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Pay trends for 2021

Results from our salary budget planning survey

By Callum McRae | January 8, 2021

After a year of reduced salary budgets and pay freezes in 2020, what can we expect in 2021?
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Looking ahead in 2021, there is certainly a lot of optimism in both employers and employees alike

2020 was a year of uncertainty. What is certain however is COVID-19 has had a significant impact on how organisations finalised their pay budgets. Organisations focused on preserving cash, resulting in nearly half (47%) of all companies globally halting regular salary review cycle in 2020, with the other half implementing regular reviews and reducing their standard salary increases.

Looking ahead in 2021, there is certainly a lot of optimism in both employers and employees alike and our data suggest that 85% of companies globally will increase salaries. Developed and developing nations are forecasting average salary increases of 2.5% and 6.2% respectively. Although with falling inflation levels salary budgets are not likely to be the same as pre-pandemic, they seem to be more aligned to a regular year. With limited salary budget, it is crucial that organisations have a clear strategy to award salary increases as effectively as possible and prioritize increases for critical employees, hot jobs and differentiate for performance.

Smaller salary budgets in 2020

Salary increases in 2020 were notably decreased in comparison to previous years, despite inflation levels remaining similar. In developed countries, companies increased their salary budgets by an average of 2.1%; noteworthy when compared with 2019’s average increases of 3.1%. All developed countries experienced a decrease in 2020 compared to 2019. The biggest declines in developed countries can be seen in South Korea, Malta, Latvia and Belgium. The lesser impacted developed countries were Slovakia, Cyprus and Switzerland. Developing countries shared a similar fate, all experiencing a decrease in 2020 on average compared with 2019 apart from Argentina which experienced rising inflation. Developing nations on average experienced only a 5.1% increase in 2020, which represents a reduction on 2019’s levels which saw an average increase of 6.9%.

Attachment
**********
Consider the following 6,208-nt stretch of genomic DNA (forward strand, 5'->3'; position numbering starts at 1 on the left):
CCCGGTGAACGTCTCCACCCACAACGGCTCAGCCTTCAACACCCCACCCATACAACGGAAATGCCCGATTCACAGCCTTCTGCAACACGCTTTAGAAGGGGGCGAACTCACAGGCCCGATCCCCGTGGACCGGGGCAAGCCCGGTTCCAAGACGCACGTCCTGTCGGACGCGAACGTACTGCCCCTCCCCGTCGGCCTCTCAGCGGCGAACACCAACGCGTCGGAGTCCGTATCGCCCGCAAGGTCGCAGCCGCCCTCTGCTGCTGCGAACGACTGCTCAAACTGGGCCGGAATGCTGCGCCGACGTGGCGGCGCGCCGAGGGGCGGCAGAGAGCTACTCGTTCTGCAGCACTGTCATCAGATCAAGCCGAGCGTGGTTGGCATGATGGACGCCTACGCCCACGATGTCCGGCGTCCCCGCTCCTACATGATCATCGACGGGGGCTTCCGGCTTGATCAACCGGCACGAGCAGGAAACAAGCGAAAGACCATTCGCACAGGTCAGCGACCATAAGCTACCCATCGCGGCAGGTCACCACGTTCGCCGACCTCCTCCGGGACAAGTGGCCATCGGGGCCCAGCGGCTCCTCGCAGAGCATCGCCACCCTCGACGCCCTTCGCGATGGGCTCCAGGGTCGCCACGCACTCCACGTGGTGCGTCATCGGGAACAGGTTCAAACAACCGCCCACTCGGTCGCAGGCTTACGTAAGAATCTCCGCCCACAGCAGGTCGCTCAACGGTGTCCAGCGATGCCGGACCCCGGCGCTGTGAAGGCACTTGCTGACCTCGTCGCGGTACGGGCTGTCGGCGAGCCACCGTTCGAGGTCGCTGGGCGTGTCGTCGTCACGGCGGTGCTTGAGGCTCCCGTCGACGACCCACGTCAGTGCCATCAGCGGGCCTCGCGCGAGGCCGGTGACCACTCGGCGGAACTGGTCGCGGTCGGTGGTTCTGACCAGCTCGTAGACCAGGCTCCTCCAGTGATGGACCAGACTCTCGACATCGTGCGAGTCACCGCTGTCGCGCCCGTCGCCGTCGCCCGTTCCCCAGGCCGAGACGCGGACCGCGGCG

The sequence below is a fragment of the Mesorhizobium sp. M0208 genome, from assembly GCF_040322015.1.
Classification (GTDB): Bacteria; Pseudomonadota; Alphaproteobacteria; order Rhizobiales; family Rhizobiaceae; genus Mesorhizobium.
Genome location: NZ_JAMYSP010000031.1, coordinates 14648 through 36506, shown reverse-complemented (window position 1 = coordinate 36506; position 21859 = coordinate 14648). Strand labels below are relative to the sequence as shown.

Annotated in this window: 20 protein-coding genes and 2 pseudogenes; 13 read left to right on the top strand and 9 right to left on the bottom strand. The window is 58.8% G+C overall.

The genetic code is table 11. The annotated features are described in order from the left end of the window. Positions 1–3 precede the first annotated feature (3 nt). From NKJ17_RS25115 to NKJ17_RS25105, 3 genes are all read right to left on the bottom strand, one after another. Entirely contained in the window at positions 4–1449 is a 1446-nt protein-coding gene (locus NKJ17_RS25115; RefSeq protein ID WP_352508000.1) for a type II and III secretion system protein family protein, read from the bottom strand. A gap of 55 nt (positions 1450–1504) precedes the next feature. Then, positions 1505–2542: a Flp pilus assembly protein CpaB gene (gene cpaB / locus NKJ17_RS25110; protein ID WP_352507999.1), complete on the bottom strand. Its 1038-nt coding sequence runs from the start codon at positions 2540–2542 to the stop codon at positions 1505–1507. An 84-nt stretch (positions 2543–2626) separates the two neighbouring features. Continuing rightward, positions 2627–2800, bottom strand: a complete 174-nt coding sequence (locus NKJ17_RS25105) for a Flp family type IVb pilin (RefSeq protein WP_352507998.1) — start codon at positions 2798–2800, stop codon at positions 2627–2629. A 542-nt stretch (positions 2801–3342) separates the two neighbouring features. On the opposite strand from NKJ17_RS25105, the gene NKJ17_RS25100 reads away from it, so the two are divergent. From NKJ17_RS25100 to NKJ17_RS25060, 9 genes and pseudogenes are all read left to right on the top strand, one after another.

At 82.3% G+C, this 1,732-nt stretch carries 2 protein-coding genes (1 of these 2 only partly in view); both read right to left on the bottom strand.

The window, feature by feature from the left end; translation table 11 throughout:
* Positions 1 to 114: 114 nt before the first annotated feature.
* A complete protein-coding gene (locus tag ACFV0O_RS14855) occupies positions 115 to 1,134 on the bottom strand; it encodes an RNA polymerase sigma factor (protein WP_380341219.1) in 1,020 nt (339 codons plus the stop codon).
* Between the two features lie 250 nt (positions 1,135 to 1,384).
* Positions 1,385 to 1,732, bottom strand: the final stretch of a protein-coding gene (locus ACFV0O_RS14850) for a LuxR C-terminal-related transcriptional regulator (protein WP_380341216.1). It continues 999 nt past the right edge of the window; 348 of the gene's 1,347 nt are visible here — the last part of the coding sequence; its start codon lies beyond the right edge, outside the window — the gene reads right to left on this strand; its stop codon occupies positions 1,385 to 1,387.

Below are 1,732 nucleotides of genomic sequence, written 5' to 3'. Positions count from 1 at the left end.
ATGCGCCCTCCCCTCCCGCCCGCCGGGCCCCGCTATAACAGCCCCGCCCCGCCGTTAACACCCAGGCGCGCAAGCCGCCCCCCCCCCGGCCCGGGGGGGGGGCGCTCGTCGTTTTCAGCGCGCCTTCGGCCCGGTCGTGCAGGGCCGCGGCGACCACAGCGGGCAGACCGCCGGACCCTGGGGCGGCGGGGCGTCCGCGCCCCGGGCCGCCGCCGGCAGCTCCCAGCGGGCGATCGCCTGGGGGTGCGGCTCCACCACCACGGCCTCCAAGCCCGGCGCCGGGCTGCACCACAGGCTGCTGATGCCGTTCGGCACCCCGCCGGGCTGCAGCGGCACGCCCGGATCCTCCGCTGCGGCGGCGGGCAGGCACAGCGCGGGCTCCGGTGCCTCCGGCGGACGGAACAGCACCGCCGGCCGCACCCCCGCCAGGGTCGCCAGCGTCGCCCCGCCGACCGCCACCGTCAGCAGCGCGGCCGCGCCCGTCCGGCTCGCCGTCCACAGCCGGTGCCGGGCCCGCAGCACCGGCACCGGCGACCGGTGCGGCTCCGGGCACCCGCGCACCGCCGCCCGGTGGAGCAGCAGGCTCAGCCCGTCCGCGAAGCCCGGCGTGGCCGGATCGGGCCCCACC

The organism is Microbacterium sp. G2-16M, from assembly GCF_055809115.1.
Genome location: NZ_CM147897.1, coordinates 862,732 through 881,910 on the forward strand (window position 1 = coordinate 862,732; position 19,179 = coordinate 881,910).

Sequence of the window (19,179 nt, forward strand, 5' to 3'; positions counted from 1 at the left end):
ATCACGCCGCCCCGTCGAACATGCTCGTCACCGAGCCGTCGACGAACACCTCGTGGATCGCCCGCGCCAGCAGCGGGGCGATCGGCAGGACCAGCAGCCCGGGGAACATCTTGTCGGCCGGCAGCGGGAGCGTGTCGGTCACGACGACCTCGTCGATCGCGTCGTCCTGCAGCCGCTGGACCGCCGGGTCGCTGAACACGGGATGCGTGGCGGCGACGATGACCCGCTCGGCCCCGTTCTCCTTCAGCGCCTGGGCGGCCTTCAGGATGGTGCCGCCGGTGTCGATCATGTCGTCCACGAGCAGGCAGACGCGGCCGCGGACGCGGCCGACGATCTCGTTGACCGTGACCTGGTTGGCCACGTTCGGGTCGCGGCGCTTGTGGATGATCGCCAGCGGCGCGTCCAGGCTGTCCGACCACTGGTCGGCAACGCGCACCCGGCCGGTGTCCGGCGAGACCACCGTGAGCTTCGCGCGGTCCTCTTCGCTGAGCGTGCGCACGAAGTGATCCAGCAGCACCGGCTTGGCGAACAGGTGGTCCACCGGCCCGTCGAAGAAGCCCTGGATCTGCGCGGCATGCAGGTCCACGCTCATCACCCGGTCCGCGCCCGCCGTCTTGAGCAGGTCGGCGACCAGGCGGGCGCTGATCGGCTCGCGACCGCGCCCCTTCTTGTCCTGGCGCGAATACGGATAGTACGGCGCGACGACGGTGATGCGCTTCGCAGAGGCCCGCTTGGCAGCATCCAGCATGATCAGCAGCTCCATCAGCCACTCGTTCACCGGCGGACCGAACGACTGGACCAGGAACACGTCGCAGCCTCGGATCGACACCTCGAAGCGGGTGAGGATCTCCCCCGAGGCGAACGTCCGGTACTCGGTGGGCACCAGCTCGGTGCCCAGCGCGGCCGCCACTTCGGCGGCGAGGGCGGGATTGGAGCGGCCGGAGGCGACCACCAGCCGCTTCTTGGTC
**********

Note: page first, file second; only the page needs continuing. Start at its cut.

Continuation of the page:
High impact and low impact: The gap between industries continues to widen in 2021 due to COVID-19

There are those who experienced a difference in impact due to the pandemic particularly across organisations in different industries.

COVID-19 had a wide range of impact across industries and its impact on salary budgets was no exception.

In 2020 we saw an unprecedented 6.7% percentage difference between the upper and lower quartile globally. To give that figure some context, in 2019 we saw only a 0.4% spread between the quartiles.

2021 Average Salary Increases
Low Impact High Impact
2021 Average Salary Increases (Incl 0's)
General Industry High Tech Business and Technical Consulting Pharmaceutical Health Services Automotive Leisure and Hospitality Manufacturing
Canada 2.6% 2.6% 2.9% 2.9% 2.5% - 2.6%
China 5.4% 6.2% 5.1% 6.4% 4.2% 3.0% 4.8%
France 2.0% 2.1% 1.9% 2.3% 1.6% - 1.8%
Germany 2.4% 2.6% 2.8% 2.7% 2.1% - 2.3%
Italy 2.1% 2.2% - 2.4% 1.7% - 2.0%
Japan 2.0% 2.4% 2.1% 2.1% 1.3% 1.1% 1.5%
Singapore 3.1% 3.3% 3.5% 3.6% - 1.4% 2.8%
United Kingdom 2.4% 2.6% 2.8% 2.8% 1.9% 1.4% 2.3%
United States 2.7% 2.8% 3.0% 3.0% 2.6% 1.0% 2.6%

In 2021, winning companies forecasting the highest salary increases tend to be those with business models insulated from consumer spending fluctuations and therefore less affected by economic downturns. These included organisations in the Pharmaceutical, High Tech and Business Consulting industries.

Higher impacted organisations, forecasting lower salary increases, belonged to industries such as: Automotive, Hospitality and Manufacturing. These sectors were particularly affected by COVID-19 as shown in their 2021 salary increase forecasts.